You've heard me say that the computations of a neural network are

organized in terms of a forward pass or a forward propagation step,

in which we compute the output of the neural network,

followed by a backward pass or back propagation step,

which we use to compute gradients or compute derivatives.

The computation graph explains why it is organized this way.

In this video, we'll go through an example.

In order to illustrate the computation graph,

let's use a simpler example than logistic regression or a full blown neural network.

Let's say that we're trying to compute a function, J,

which is a function of three variables a, b,

and c and let's say that function is 3(a+bc).

Computing this function actually has three distinct steps.

The first is you need to compute what is

bc and let's say we store that in the variable call u.

So u=bc and then you my compute V=a *u.

So let's say this is V. And then finally,

your output J is 3V.

So this is your final function J that you're trying to compute.

We can take these three steps and draw them in a computation graph as follows.

Let's say, I draw your three variables a, b, and c here.

So the first thing we did was compute u=bc.

So I'm going to put a rectangular box around that.

And so the input to that are b and c. And then,

you might have V=a+u.

So the inputs to that

are V. So the inputs to that are u with just computed together with a.

And then finally, we have J=3V.

So as a concrete example, if a=5,

b=3 and c=2 then u=bc would be six because

a+u would be 5+6 is 11, J is three times that, so J=33.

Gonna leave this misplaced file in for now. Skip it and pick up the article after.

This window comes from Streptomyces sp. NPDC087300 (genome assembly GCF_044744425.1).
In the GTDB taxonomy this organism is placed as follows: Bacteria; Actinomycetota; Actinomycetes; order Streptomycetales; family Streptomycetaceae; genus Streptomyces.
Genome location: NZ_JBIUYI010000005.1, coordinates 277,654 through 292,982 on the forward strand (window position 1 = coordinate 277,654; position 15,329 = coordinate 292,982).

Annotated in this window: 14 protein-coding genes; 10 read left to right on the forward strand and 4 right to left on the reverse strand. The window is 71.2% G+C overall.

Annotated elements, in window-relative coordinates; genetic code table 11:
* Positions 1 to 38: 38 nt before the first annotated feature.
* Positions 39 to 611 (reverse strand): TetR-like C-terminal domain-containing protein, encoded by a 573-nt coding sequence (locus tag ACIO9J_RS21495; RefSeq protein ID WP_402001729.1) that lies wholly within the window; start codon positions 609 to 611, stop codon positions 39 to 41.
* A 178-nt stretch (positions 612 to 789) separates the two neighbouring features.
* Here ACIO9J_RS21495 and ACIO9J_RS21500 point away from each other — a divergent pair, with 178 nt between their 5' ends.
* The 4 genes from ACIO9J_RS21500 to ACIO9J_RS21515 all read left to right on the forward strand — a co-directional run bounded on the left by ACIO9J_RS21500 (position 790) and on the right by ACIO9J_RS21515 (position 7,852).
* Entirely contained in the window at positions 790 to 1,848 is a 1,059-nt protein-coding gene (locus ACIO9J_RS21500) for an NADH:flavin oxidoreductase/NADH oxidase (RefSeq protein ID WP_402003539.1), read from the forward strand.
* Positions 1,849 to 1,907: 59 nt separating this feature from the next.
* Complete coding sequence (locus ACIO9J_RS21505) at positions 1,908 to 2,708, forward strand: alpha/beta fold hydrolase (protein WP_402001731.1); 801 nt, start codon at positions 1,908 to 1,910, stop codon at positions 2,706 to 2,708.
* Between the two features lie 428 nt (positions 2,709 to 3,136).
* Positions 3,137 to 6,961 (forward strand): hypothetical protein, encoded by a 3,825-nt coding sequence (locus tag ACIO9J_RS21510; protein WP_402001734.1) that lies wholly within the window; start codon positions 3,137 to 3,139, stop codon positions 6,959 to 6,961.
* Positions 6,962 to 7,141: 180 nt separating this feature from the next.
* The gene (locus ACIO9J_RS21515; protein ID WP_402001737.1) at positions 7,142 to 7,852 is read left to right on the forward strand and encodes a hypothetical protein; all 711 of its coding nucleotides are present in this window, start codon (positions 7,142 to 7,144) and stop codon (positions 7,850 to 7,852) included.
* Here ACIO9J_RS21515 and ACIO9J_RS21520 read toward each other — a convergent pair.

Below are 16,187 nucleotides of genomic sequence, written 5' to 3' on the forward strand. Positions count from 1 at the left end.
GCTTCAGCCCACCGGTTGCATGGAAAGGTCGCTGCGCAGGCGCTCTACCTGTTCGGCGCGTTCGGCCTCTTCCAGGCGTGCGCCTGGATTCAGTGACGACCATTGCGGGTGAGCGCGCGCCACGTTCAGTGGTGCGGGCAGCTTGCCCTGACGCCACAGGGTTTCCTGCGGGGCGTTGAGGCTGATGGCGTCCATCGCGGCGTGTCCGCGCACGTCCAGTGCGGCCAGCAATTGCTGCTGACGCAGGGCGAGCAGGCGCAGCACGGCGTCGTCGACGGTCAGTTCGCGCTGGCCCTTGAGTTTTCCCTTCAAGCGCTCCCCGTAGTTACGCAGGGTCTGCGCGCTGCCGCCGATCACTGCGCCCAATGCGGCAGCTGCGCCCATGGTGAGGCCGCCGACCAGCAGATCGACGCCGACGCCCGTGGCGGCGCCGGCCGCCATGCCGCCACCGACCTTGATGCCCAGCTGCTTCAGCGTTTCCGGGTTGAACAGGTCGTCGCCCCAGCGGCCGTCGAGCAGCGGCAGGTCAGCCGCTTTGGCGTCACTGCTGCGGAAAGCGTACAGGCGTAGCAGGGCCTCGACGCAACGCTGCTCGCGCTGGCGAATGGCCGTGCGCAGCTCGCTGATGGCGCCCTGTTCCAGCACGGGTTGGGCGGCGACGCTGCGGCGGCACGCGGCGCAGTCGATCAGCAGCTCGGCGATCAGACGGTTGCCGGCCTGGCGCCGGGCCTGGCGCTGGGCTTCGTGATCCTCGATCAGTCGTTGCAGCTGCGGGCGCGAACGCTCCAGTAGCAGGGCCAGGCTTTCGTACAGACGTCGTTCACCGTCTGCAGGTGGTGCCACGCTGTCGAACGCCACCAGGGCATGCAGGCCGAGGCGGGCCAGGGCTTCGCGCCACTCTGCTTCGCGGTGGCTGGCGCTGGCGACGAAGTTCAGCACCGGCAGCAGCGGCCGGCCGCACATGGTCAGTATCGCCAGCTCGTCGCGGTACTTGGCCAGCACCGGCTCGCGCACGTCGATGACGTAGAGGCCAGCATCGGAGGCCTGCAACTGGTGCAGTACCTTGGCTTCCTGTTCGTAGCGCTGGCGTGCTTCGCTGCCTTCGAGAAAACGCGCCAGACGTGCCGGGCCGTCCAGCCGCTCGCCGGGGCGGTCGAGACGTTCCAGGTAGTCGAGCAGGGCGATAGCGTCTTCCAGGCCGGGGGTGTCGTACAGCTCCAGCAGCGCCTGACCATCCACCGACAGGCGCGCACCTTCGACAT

And indeed, hopefully you can verify

that this is three times five plus three times two.

And if you expand that out,

you actually get 33 as the value of J.

So, the computation graph comes in handy when there is

some distinguished or some special output variable,

such as J in this case,

that you want to optimize.

And in the case of a logistic regression,

J is of course the cos function that we're trying to minimize.

And what we're seeing in this little example is that,

through a left-to-right pass,

you can compute the value of J.

And what we'll see in the next couple of slides is that in order to compute derivatives,

there'll be a right-to-left pass like this,

kind of going in the opposite direction as the blue arrows.

That would be most natural for computing the derivatives.

So to recap, the computation graph organizes

a computation with this blue arrow, left-to-right computation.

Let's refer to the next video how you can do

the backward red arrow right-to-left computation of the derivatives.

Let's go on to the next video.